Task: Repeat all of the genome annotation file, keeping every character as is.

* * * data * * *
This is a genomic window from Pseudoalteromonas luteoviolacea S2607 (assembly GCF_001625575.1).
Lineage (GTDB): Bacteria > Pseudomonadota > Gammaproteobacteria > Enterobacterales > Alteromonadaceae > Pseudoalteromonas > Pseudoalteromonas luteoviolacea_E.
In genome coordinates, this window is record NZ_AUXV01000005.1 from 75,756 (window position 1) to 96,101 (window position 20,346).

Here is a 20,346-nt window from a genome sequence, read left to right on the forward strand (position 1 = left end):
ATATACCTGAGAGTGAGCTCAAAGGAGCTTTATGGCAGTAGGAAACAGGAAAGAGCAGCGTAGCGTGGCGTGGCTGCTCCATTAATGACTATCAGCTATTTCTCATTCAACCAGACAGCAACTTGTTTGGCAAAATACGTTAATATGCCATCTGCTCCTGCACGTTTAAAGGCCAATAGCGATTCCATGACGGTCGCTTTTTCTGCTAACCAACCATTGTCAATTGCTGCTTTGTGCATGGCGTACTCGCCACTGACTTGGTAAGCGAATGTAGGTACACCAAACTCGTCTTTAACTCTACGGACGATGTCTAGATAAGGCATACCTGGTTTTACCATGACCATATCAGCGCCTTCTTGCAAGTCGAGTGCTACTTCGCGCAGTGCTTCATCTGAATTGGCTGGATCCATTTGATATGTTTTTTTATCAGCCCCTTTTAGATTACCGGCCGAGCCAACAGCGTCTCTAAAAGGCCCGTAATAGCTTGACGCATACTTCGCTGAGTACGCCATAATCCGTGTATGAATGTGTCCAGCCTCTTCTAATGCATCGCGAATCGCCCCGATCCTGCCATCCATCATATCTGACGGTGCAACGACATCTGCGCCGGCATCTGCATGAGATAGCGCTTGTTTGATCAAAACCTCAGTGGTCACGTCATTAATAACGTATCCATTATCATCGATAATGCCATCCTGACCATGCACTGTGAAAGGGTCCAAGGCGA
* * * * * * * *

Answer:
This is a genomic window from Pseudoalteromonas luteoviolacea S2607 (assembly GCF_001625575.1).
Lineage (GTDB): Bacteria > Pseudomonadota > Gammaproteobacteria > Enterobacterales > Alteromonadaceae > Pseudoalteromonas > Pseudoalteromonas luteoviolacea_E.
In genome coordinates, this window is record NZ_AUXV01000005.1 from 75,756 (window position 1) to 96,101 (window position 20,346).

Here is a 20,346-nt window from a genome sequence, read left to right on the forward strand (position 1 = left end):
ATATACCTGAGAGTGAGCTCAAAGGAGCTTTATGGCAGTAGGAAACAGGAAAGAGCAGCGTAGCGTGGCGTGGCTGCTCCATTAATGACTATCAGCTATTTCTCATTCAACCAGACAGCAACTTGTTTGGCAAAATACGTTAATATGCCATCTGCTCCTGCACGTTTAAAGGCCAATAGCGATTCCATGACGGTCGCTTTTTCTGCTAACCAACCATTGTCAATTGCTGCTTTGTGCATGGCGTACTCGCCACTGACTTGGTAAGCGAATGTAGGTACACCAAACTCGTCTTTAACTCTACGGACGATGTCTAGATAAGGCATACCTGGTTTTACCATGACCATATCAGCGCCTTCTTGCAAGTCGAGTGCTACTTCGCGCAGTGCTTCATCTGAATTGGCTGGATCCATTTGATATGTTTTTTTATCAGCCCCTTTTAGATTACCGGCCGAGCCAACAGCGTCTCTAAAAGGCCCGTAATAGCTTGACGCATACTTCGCTGAGTACGCCATAATCCGTGTATGAATGTGTCCAGCCTCTTCTAATGCATCGCGAATCGCCCCGATCCTGCCATCCATCATATCTGACGGTGCAACGACATCTGCGCCGGCATCTGCATGAGATAGCGCTTGTTTGATCAAAACCTCAGTGGTCACGTCATTAATAACGTATCCATTATCATCGATAATGCCATCCTGACCATGCACTGTGAAAGGGTCCAAGGCGA